Standardized testing is a necessary evil, at least for now. Yes, I think it puts too much pressure on children and teachers. Yes, I think it shifts priorities. However, it is a way to compare schools and prove it is possible to close the achievement gap between low and high income communities.
In two years, it will change completely, and while I have expressed my doubts about requiring schools to give computer-based tests, I’m hopeful the adoption of the National Standards will be a change for the better. Word on the street, teaching will slow down, be more conceptual, an improvement. My fingers are crossed.
Today my students finished their last STAR test in our two years together. It was a joyous event. After STAR testing, the climate at school shifts. Yes, we still learn, but now all the core standards have been taught for the year and I can weave everything together into units on history and art and…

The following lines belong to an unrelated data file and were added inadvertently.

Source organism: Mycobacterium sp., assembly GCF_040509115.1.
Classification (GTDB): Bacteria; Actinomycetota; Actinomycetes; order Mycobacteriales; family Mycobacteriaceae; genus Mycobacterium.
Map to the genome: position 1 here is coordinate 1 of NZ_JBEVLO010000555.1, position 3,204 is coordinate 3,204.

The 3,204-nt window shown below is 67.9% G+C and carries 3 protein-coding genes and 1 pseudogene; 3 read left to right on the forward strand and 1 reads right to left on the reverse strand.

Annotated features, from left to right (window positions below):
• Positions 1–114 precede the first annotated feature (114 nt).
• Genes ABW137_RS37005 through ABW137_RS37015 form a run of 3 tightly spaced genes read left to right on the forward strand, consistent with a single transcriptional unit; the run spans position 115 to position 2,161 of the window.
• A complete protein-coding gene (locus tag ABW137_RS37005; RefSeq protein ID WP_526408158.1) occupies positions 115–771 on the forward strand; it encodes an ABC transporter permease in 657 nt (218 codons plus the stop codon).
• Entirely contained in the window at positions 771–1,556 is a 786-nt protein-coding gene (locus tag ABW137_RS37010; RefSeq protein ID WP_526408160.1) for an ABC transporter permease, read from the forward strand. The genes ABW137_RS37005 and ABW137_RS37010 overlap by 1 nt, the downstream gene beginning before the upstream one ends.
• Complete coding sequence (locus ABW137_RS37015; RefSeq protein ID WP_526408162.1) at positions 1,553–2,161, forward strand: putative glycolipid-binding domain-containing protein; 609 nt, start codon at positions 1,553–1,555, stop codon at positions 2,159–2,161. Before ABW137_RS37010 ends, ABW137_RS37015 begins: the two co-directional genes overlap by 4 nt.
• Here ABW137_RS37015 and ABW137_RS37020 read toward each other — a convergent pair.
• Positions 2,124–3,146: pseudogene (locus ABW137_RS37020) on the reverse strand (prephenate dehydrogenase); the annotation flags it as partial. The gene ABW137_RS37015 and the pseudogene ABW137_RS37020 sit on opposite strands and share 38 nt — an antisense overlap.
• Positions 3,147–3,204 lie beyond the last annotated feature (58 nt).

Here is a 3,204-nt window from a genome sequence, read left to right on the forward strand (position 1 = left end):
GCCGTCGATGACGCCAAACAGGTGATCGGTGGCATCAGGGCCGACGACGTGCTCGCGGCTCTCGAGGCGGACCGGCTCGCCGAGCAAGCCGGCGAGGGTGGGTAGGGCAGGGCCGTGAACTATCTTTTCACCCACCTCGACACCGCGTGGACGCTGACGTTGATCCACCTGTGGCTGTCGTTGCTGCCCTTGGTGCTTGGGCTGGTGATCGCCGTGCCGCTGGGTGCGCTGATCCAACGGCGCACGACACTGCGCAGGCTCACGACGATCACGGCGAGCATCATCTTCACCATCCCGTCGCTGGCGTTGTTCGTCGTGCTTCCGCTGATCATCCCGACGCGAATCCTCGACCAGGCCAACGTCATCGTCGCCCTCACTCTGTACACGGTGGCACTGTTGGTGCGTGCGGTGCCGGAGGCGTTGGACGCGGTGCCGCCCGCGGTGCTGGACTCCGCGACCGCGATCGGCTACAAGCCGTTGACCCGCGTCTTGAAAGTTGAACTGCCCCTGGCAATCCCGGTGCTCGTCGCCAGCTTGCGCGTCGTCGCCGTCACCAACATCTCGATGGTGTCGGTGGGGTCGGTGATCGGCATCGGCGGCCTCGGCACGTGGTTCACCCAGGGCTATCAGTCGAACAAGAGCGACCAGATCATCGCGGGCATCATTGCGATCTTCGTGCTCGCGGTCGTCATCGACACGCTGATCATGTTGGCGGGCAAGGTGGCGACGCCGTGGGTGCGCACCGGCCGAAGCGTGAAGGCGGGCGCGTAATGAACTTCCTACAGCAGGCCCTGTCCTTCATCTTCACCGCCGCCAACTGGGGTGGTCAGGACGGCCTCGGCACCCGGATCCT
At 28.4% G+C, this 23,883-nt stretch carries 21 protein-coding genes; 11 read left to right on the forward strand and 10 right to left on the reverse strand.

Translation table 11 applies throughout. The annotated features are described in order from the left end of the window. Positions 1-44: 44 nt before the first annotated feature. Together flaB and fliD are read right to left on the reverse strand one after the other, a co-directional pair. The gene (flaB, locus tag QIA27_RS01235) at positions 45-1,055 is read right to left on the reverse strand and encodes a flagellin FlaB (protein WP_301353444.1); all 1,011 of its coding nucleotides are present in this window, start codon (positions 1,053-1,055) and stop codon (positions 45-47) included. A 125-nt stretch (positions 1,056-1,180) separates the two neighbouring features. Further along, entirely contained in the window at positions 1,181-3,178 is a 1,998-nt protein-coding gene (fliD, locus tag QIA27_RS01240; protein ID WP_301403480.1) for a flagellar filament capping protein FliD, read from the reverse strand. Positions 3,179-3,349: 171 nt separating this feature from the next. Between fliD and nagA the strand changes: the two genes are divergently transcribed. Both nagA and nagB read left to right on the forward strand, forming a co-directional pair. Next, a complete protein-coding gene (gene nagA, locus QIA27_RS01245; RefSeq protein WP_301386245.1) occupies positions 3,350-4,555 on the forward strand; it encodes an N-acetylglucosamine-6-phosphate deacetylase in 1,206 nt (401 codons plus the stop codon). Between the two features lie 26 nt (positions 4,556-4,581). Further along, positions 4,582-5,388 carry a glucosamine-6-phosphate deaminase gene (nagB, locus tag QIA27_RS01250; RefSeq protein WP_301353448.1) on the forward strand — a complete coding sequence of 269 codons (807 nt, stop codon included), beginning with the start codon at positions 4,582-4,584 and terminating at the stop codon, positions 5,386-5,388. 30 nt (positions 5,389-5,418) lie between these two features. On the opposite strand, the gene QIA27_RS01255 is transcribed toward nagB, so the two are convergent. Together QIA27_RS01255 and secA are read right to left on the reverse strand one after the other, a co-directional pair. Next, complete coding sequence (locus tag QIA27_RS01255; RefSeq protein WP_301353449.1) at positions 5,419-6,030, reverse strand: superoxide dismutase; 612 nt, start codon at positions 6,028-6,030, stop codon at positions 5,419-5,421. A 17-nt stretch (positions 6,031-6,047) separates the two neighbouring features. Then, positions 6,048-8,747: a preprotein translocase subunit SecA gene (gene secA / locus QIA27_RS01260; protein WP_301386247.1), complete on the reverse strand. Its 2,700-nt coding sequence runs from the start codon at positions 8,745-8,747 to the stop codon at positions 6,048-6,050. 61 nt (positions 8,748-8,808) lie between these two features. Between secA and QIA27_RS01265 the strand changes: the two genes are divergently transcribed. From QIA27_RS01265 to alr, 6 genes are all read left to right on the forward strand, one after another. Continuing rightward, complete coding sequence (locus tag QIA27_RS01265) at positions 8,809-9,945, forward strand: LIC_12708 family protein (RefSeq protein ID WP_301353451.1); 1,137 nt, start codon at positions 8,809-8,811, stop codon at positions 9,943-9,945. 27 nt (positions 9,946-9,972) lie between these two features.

I don’t know if it is the knowledge that I now have five weeks to let inquiry drive instruction or all the yoga or what, but I felt incredibly calm and unaffected by post-test meltdowns and a chaotic room full of students working on large trifold posters for their culminating elementary school project. Construction paper was everywhere. The threat of glitter explosions loomed in the air. Dozens of kids wanted my help simultaneously. “Mrs. M!” “Mrs. M!” “Just one second.”
Still, I was at peace, with a smile on my face. If only I could find this space every day. I suppose the offer of fruit snacks and Capri Suns to put the room back in order didn’t hurt either.
“..threat of glitter explosions.”?! I might have to stop by your class!!
Yes, R.O.P.E.S. projects are kind of like middle school dances… everyone wants to use glitter but no one knows how.